Agustin Alles Soberón, the first Cuban journalist to interview Fidel Castro and his guerrillas in Cuba’s Sierra Maestra Mountains in 1958 and later a senior editor with Radio/TV Marti for 20 years, died Sunday in Miami at the age of 87.
Alles retired from the U.S. government’s Marti stations in late 2011 and was just two chapters short of completing a book about his life when he died from heart failure, said his son-in-law, Javier Yanes.
He was best known for his trek up Cuba’s highest mountains, with photographer Eduardo Hernández, to interview Castro and other guerrillas including Ernesto “Che” Guevara and Camilo Cienfuegos, in March of 1958.
A graduate of the Journalism School at the University of Havana, Alles was a top correspondent for Bohemia, the island’s leading news weekly, covering politics and the Congress.
At the time of the interview, Castro had only about 100 guerrilla fighters under his command, but was promoting a national strike to force Fulgencio Batista from power. The strike failed, but Batista fled the country on Jan. 1 1959, leaving a power vacuum that Castro quickly filled.
New York Times correspondent Herber Matthews had interviewed Castro in 1957. Because of Batista government censorship, Alles’ interview with Castro in 1958 was not published in Bohemia until Feb. 22, 1959.
Alles fled Cuba in 1961 and worked as a writer and editor for a string of exile publications, including Bohemia in exile, Replica magazine and Miami radio stations WQBA, WRHC and WCMQ.
Alles caught up with Castro in 1991, when the Cuban leader was visiting Mexico. Castro immediately recognized him in a hotel lobby, called him by the nickname “Agustincito" and asked him how he was doing.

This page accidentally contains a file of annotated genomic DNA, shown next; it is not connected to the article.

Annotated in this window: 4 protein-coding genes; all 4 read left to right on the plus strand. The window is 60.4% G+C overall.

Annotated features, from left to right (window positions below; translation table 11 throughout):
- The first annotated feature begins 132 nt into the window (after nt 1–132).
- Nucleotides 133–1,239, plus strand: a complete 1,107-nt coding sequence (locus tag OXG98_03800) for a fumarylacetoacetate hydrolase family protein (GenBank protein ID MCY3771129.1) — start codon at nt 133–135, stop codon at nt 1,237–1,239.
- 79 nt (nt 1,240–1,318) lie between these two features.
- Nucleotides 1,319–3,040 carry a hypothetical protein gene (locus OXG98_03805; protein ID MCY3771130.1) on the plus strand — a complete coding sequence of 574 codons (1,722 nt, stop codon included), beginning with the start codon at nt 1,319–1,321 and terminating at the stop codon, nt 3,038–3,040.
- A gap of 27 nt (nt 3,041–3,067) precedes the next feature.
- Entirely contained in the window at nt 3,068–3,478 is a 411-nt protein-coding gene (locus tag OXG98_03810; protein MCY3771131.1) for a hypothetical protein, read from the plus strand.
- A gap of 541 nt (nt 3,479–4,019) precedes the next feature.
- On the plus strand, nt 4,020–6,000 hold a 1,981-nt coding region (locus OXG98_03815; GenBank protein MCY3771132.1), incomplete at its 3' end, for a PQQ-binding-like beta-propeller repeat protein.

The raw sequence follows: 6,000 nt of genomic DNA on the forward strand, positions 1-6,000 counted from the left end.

Very well, Alles replied, working. When Castro asked where, Alles stuck out his microphone, said Radio Marti and asked him a question, according to published reports from that time.
“In the interview that I did with you in Sierra Maestra, you said that your government program was democracy, freedom and respect for human rights. Why did you not give that to the Cuban people?”
Castro’s answer: “I don’t remember promising that.”
When Alles pressed that his promises had been published in Bohemia in 1959, Castro answered, “Well, I have done everything I have promised.”
Alles served as news director of Radio Marti, the U.S. government broadcaster to Cuba, from 1991 to 1995 and collaborated closely with Jorge Mas Canosa, one of the station’s main supporters and a founder of the Cuban American National Foundation.
He remained at Radio Marti after 1995 as a senior supervisor and assignment editor until his retirement on Dec. 31, 2011.
Alles was survived by Eneida Alles — his wife of 53 years, son Peter and daughter Eneida Yanes.
Services will be held Thursday from 6 p.m. to midnight at the Bernardo Garcia Funeral Home in Kendall.